Who is entitled to what?

Who is entitled to what?

American Journal of Orthodontics and Dentofacial Orthopedics, 2015-12-01, Volume 148, Issue 6, Pages 1075-1077, Copyright © 2015 American Association of Orthodontists

A reader wrote to me recently, describing a situation and asking for guidance. The situation is common enough to warrant discussion. It went something like this.

Larry:
I’m a recent graduate, now employed at a multigroup specialty practice. The other day, an attorney called and wanted to know if we saw new patients for second opinions and what the process was. We said we did and described our initial screening process. Soon after, a patient’s mother called, saying she was told to call us to evaluate her son. When the patient and his mother showed up for the initial screening, we were told about his prior treatment and that they were in litigation.
The patient was a 13-year-old boy who underwent previous treatment, part of which involved the orthodontist requesting the extraction of number 32, which was horizontally impacted. Well, the oral surgeon inadvertently took out number 31. As part of trying to remediate the surgical error, the orthodontist suggested the uncovering and surgical uprighting of number 32 and bringing it into the position of number 31. The boy’s treatment was ultimately finished, but with a far less than ideal result.
Our screening appointments are designed to inform the patient in general terms whether orthodontic intervention is appropriate, about how long it might take, what the general approach to treatment would be, and so on. If we need records to do this, it’s usually just a panoramic x-ray, but for the most part, screenings are just a “look-see” appointment. Anyway, I conducted a normal screening appointment, and as with all of our screening appointments, there was no charge.
I told the patient and his mother what I thought and what I proposed going forward, and they said thank you, said they would think about it, and left. Subsequently, their attorney requested a written report with a formal diagnosis, details of my clinical findings, what treatment options were appropriate to address the problem, my recommendations for treatment, and a narrative to answer a number of questions.
At this point, the managing partners of the practice and I decided that we don’t want anything further to do with this matter. I’m sure that whatever report I write will be used by the attorney against the oral surgeon and the original orthodontist, and I really don’t want to commit the time or the energy to this matter. I also don’t want to make enemies of the defendant doctors, since we all practice in the local community. What are my rights and responsibilities regarding this situation? What do I have to say to anyone, and how do I extricate myself from further involvement?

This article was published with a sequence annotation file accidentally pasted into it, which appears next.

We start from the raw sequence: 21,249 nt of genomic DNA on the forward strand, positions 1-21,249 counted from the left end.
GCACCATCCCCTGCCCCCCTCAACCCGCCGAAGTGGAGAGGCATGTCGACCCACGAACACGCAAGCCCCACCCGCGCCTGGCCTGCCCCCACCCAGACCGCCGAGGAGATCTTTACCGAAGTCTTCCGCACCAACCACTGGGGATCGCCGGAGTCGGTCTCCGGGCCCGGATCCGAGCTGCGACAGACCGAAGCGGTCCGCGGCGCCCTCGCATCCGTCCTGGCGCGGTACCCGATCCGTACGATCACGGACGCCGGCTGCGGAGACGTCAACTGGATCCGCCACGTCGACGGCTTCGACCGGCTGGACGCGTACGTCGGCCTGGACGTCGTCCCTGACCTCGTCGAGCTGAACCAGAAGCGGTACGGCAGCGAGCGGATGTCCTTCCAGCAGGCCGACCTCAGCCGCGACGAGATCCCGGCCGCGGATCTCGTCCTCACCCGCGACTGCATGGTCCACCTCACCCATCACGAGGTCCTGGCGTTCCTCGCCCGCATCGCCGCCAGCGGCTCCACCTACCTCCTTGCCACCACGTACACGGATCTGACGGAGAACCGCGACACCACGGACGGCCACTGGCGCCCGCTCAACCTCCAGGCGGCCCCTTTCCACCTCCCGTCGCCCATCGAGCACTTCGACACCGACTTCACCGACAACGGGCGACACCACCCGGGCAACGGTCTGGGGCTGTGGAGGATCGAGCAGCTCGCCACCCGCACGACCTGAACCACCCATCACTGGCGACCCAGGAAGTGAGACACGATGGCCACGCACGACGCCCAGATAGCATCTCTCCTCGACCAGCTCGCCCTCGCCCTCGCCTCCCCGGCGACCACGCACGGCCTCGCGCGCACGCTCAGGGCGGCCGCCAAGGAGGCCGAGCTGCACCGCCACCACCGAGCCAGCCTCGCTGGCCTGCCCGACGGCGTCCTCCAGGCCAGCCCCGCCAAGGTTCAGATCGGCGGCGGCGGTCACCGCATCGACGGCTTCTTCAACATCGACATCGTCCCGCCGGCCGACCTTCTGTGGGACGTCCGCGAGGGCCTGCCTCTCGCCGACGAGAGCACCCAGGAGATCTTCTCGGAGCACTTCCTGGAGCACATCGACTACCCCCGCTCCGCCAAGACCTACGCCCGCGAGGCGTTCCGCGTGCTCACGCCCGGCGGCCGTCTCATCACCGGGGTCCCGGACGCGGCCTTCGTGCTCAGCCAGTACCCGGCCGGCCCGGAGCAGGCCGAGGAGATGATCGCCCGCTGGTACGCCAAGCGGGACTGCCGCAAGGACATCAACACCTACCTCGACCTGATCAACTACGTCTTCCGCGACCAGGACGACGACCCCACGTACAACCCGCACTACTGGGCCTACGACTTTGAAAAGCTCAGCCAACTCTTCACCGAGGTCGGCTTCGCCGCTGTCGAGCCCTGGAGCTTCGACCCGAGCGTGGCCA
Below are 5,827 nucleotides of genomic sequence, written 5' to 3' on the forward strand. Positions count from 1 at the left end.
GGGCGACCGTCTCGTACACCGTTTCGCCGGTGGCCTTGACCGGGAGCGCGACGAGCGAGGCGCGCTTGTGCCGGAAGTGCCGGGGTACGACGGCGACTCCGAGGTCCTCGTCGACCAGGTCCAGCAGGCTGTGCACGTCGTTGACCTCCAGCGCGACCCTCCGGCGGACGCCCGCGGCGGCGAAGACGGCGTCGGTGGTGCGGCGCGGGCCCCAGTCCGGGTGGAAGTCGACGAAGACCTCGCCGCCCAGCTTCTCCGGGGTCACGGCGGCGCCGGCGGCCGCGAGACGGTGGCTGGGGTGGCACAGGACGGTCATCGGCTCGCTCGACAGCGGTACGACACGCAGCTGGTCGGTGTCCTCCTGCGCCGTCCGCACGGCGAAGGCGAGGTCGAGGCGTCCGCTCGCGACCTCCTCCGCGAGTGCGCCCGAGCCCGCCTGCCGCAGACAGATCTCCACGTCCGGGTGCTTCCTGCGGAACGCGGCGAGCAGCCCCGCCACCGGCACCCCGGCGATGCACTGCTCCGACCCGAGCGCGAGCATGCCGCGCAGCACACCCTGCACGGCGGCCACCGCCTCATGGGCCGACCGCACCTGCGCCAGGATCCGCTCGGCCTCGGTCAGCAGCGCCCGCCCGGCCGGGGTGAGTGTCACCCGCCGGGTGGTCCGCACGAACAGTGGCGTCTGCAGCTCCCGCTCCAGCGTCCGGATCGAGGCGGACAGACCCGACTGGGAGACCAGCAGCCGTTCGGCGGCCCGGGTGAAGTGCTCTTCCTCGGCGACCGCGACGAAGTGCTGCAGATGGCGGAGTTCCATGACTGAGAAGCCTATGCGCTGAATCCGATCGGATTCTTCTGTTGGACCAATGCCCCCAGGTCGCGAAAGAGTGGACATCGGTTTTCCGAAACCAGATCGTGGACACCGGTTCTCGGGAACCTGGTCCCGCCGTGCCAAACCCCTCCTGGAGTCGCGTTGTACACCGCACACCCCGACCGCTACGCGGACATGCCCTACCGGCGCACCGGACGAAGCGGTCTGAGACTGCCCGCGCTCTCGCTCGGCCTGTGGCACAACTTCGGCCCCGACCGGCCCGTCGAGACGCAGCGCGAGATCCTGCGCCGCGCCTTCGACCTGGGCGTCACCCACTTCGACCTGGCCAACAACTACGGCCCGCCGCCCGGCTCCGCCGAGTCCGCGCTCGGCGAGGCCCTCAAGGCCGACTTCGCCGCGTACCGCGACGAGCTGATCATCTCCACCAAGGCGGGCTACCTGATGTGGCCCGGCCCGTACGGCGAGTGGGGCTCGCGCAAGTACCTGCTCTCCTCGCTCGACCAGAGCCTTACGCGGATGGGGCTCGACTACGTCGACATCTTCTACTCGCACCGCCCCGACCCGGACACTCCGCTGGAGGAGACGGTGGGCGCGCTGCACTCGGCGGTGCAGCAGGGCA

Thanks in advance for your input. – Dr K.
P.S. The attorney has since sent over previous records from the defendants-to-be for my use in constructing my report.

First, we don’t need to know whether the extraction note was correctly written, nor do we care who was at fault—the orthodontist or the oral surgeon. We do not care that the screening was free or that the attorney called initially to see whether we would see the patient. It is also irrelevant whether records were or should have been taken. None of these things matter, because if the patient’s mother had merely called to set up an initial appointment for her son, we would have conducted the screening and obtained the history, and we would then find ourselves in an identical situation facing the same set of questions.

Let’s begin by defining our reader’s status. He was a subsequent treating practitioner called upon to render a type of second opinion: (1) his opinion of the previous treatment rendered, (2) his diagnosis of the patient’s present status, and (3) his recommendation for treatment, if any, going forward. This is extremely common and something most of us have done at one time or another. I say “most of us” because some orthodontists do not offer second opinions, but this is another issue for another day. Our duty now is to perform an appropriate examination, determine a diagnosis, and provide a preliminary treatment plan based on the clinical circumstances presented and using whatever records are required under the circumstances. If none are required, so be it. Obviously, the caveat will always exist that if the doctor and the patient proceed, appropriate additional records will then be required, and if some finding changes the provisional recommendations, that will be discussed with the patient.